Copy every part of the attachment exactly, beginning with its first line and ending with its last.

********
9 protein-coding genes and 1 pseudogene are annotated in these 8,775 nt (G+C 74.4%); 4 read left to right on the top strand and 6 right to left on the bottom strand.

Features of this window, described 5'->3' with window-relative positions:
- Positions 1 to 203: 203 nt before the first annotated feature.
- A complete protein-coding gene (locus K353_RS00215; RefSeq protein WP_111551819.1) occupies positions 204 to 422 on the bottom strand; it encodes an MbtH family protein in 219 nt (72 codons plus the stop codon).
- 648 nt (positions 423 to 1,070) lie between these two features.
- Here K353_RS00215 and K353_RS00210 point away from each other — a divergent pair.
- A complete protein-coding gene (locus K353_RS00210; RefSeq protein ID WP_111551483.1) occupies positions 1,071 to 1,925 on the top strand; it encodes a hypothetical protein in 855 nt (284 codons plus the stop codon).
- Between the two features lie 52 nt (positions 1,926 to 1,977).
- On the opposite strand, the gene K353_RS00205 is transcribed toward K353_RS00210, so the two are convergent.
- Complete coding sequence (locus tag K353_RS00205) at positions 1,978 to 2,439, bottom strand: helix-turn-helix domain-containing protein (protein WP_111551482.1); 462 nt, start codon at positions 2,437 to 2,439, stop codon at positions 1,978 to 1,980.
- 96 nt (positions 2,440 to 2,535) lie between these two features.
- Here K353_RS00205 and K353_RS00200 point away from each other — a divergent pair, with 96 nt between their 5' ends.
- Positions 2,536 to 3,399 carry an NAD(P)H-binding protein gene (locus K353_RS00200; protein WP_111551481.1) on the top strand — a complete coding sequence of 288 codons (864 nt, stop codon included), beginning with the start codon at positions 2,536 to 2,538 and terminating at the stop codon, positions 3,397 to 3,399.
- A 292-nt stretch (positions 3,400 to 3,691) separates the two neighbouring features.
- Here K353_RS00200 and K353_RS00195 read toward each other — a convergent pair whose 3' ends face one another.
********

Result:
9 protein-coding genes and 1 pseudogene are annotated in these 8,775 nt (G+C 74.4%); 4 read left to right on the top strand and 6 right to left on the bottom strand.

Features of this window, described 5'->3' with window-relative positions:
- Positions 1 to 203: 203 nt before the first annotated feature.
- A complete protein-coding gene (locus K353_RS00215; RefSeq protein WP_111551819.1) occupies positions 204 to 422 on the bottom strand; it encodes an MbtH family protein in 219 nt (72 codons plus the stop codon).
- 648 nt (positions 423 to 1,070) lie between these two features.
- Here K353_RS00215 and K353_RS00210 point away from each other — a divergent pair.
- A complete protein-coding gene (locus K353_RS00210; RefSeq protein ID WP_111551483.1) occupies positions 1,071 to 1,925 on the top strand; it encodes a hypothetical protein in 855 nt (284 codons plus the stop codon).
- Between the two features lie 52 nt (positions 1,926 to 1,977).
- On the opposite strand, the gene K353_RS00205 is transcribed toward K353_RS00210, so the two are convergent.
- Complete coding sequence (locus tag K353_RS00205) at positions 1,978 to 2,439, bottom strand: helix-turn-helix domain-containing protein (protein WP_111551482.1); 462 nt, start codon at positions 2,437 to 2,439, stop codon at positions 1,978 to 1,980.
- 96 nt (positions 2,440 to 2,535) lie between these two features.
- Here K353_RS00205 and K353_RS00200 point away from each other — a divergent pair, with 96 nt between their 5' ends.
- Positions 2,536 to 3,399 carry an NAD(P)H-binding protein gene (locus K353_RS00200; protein WP_111551481.1) on the top strand — a complete coding sequence of 288 codons (864 nt, stop codon included), beginning with the start codon at positions 2,536 to 2,538 and terminating at the stop codon, positions 3,397 to 3,399.
- A 292-nt stretch (positions 3,400 to 3,691) separates the two neighbouring features.
- Here K353_RS00200 and K353_RS00195 read toward each other — a convergent pair whose 3' ends face one another.